For 10 years, from 1999 to 2008, Ohio Valley Wrestling (OVW) in Louisville, Kentucky was the home of the best up-and-coming wrestlers.
It was the training grounds for WWE stars like John Cena, CM Punk, Randy Orton, Brock Lesnar, Batista, Kofi Kingston, Dolph Ziggler, Shelton Benjamin, The Miz, Maryse Mizanin, Natalya, Mickie James, and Beth Phoenix.
Founded in 1993 by “Nightmare” Danny Davis, OVW was eventually purchased, in part, by legendary wrestling manager Jim Cornette in 1999. He later sold his share back to Davis in 2007 before Davis sold the entire thing to former pro wrestler Al Snow in 2018.
In 2007, however, WWE launched Florida Championship Wrestling (FCW), which would eventually morph into NXT, and take over as WWE’s development territory from OVW.
Now owned by Matt Jones of Kentucky Sports Radio and Craig Greenberg of 21c Museum Hotels, Ohio Valley Wrestling is still run by Al Snow, but the glory days are long behind the organization.
On September 13, Netflix will debut a new documentary about Ohio Valley Wrestling titled, simply, Wrestlers.
“Ohio Valley Wrestling in Louisville, Kentucky was once a proud finishing school for young wrestlers who hoped for a chance at a career in big time pro wrestling but times have changed,” reads the documentary’s description. “With new owners in the picture, once-famous pro wrestler Al Snow has been given the summer to turn OVW’s dire financial situation around. Wrestlers tells the story of a handful of eccentric misfits who attempt to come together to help Al save this historic gym while achieving their own wild dreams of wrestling professionally.”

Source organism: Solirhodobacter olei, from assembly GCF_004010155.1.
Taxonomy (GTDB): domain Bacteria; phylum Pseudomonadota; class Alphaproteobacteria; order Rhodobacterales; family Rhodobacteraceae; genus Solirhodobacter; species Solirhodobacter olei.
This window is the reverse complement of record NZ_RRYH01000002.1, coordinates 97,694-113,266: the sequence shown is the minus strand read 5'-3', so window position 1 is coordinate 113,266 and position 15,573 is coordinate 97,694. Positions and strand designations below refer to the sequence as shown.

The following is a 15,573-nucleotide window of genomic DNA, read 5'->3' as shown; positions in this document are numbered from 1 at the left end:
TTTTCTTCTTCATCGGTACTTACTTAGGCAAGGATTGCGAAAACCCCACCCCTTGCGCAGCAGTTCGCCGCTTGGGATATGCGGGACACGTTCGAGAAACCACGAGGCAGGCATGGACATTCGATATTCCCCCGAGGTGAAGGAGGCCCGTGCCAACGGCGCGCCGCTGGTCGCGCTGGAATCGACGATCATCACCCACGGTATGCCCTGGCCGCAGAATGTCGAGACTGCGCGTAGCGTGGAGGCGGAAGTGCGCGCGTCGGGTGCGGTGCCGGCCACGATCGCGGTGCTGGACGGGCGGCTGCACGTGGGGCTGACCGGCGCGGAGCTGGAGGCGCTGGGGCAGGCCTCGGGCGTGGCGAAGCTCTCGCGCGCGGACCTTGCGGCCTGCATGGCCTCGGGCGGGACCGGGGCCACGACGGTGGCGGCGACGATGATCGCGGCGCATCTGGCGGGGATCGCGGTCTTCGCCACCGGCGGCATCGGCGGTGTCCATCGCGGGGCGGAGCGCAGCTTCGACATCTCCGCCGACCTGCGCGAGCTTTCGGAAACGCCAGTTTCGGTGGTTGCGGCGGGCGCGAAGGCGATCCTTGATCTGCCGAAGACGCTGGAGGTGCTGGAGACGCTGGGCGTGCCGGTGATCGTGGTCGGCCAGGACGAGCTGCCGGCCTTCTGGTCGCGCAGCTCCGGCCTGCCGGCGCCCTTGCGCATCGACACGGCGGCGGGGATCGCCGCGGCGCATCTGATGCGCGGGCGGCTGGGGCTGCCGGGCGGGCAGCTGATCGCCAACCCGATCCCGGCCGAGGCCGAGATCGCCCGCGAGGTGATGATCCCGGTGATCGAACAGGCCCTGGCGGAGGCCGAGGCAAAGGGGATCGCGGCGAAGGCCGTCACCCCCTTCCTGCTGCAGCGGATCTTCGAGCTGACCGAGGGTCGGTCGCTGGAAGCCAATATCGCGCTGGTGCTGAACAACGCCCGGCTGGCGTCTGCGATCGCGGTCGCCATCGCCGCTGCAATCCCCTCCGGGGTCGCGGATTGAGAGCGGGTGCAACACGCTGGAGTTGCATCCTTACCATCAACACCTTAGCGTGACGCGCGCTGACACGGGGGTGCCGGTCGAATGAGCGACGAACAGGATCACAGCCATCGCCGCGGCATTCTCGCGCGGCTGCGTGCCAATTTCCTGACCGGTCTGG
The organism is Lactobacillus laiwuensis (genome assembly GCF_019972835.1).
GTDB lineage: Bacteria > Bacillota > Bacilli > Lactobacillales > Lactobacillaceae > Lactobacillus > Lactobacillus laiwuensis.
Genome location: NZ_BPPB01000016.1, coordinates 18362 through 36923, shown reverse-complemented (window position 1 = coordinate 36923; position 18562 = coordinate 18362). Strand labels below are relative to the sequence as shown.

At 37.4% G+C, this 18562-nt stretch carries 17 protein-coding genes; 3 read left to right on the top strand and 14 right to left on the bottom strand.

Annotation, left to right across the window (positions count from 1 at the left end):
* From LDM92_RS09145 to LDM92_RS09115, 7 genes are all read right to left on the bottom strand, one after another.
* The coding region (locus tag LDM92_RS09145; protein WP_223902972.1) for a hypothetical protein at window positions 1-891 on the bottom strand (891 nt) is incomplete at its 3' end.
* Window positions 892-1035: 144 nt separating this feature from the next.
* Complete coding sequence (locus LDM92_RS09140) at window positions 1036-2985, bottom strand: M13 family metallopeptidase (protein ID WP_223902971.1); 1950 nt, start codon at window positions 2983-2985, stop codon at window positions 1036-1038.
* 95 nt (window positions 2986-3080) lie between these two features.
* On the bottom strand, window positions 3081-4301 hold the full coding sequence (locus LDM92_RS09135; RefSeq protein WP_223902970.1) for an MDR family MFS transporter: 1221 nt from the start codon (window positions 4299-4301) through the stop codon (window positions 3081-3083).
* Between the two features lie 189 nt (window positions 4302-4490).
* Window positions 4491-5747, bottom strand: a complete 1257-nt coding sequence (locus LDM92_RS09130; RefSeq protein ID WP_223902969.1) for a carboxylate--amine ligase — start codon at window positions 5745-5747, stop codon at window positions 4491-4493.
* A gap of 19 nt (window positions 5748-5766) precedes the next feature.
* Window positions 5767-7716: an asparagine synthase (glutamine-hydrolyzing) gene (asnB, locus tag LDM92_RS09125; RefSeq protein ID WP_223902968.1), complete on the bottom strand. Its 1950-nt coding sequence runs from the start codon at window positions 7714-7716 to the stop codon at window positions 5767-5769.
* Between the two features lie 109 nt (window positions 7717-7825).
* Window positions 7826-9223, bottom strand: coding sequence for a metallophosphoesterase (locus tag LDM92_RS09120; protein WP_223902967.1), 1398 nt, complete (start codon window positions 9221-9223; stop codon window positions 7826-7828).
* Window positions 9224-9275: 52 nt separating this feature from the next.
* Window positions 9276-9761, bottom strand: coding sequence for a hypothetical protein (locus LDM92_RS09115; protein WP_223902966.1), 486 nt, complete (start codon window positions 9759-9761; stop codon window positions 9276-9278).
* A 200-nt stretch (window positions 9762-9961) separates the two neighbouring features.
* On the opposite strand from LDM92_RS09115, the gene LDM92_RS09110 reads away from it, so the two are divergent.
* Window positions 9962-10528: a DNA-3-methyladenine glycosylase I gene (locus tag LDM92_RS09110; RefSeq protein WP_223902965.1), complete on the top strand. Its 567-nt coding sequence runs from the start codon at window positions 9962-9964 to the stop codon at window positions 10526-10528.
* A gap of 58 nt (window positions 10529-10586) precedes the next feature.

Wrestlers is being helmed by director and executive producer Greg Whiteley, the creator of Cheer and Last Chance U .
“Before filming Wrestlers, our cinematographer had recently invested in a set of vintage Minolta Prime lenses from the early ‘80s,” Whiteley told Variety. “We loved their cinematic look and figured the aesthetics of the Minolta would be appropriate for the garish acts inside the ring. But moving to these lenses made the job of our camera operators much more difficult. If they wanted a close-up, they had to physically approach the subject. Our fear was that the wrestlers might begin to edit themselves in more sensitive moments — but that’s not what happened. Ironically, filming this group of fake wrestlers is perhaps the most uncompromisingly real thing we’ve ever filmed. It was as if this little gym tucked away in Kentucky and the vintage Minolta lenses were trapped in the same era — working together to not be forgotten.”
Ryan O’Dowd (Murder Among the Mormons), the executive vice president of entertainment & music for BBC Studios Los Angeles Productions, also serves as an executive producer.
Many longtime fans of wrestling (as well as several OVW stars) are very excited to see Ohio Valley Wrestling featured on Netflix.
Can’t wait for everyone to check out all of our hard work 🙌🏼
— Freya the Slaya (@freya_the_slaya) August 21, 2023
“We have to thank OVW for creating so many stars throughout. Levithian vs. Cena was crazy back in 2000,” read another tweet.
Netflix on fire with all the original content they’ve been dropping lately
— Mike F (@Fish7718) August 21, 2023
“Man… that looks so awesome (and I’m not even a wrestling guy),” someone else commented. “It shows you that the biggest difference between something like OVW and WWE is…they have a lot of money. Because with their (Netflix) money they make OVW look like WWE.”
If this is anything like Last Chance U, it's gonna be great to see who it helps turn into a bigger star based on their personality breaking through on camera. My guess is @Miss_LeilaGrey and @tiffanynieves_
— Tighe Andrew Shaffer (@tigheshaffer) August 21, 2023
Wrestlers debuts on September 13th, 2023 at 3:00 AM EDT.